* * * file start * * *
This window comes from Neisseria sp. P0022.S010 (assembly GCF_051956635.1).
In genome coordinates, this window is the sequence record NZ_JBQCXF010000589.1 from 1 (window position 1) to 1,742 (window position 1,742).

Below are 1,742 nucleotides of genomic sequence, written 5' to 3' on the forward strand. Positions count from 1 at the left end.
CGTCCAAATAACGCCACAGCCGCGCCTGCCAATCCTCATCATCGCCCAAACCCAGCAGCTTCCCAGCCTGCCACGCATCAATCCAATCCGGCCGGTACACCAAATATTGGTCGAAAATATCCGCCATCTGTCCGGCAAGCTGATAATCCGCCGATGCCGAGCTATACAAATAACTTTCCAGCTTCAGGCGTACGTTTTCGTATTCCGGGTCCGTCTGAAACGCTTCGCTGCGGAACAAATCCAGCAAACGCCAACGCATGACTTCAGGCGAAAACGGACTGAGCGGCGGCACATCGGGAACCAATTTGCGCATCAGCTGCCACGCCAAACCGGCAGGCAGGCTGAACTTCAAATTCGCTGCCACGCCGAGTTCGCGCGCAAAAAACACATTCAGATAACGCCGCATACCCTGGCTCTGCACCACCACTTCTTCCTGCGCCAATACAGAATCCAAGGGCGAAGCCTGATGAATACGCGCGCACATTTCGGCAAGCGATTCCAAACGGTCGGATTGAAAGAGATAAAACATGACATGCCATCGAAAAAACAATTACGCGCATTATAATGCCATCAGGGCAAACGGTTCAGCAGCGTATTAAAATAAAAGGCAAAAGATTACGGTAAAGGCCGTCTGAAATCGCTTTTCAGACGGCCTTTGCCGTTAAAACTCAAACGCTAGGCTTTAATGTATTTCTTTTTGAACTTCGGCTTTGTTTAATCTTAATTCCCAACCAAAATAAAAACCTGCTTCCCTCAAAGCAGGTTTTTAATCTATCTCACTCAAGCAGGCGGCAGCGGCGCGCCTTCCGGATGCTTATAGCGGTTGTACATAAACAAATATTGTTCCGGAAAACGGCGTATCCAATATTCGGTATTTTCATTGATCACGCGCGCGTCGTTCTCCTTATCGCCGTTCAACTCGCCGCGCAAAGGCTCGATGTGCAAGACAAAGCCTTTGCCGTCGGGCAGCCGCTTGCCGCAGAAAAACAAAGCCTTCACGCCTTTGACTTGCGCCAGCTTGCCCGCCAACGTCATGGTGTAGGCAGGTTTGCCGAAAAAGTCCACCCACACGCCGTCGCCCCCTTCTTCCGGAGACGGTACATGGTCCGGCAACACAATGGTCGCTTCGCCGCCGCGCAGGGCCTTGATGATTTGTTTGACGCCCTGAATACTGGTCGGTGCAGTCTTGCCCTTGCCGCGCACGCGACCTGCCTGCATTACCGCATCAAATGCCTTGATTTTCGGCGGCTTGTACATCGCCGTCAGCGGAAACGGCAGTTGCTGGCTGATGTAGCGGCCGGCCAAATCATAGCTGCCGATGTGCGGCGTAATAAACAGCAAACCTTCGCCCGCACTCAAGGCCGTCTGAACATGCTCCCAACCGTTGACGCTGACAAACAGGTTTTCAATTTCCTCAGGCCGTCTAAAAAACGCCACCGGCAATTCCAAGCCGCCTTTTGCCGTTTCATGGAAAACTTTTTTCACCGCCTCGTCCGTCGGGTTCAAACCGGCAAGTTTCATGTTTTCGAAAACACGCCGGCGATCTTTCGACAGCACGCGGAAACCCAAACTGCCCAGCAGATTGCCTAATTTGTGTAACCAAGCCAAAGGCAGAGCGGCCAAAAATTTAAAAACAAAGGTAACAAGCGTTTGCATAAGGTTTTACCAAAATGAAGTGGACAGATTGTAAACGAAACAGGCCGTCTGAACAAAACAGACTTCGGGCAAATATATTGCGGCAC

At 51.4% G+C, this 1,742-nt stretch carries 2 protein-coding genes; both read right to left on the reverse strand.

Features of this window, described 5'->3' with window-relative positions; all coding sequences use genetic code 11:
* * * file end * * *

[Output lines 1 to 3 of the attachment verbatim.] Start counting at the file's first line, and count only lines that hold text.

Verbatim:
This window comes from Neisseria sp. P0022.S010 (assembly GCF_051956635.1).
In genome coordinates, this window is the sequence record NZ_JBQCXF010000589.1 from 1 (window position 1) to 1,742 (window position 1,742).

Below are 1,742 nucleotides of genomic sequence, written 5' to 3' on the forward strand. Positions count from 1 at the left end.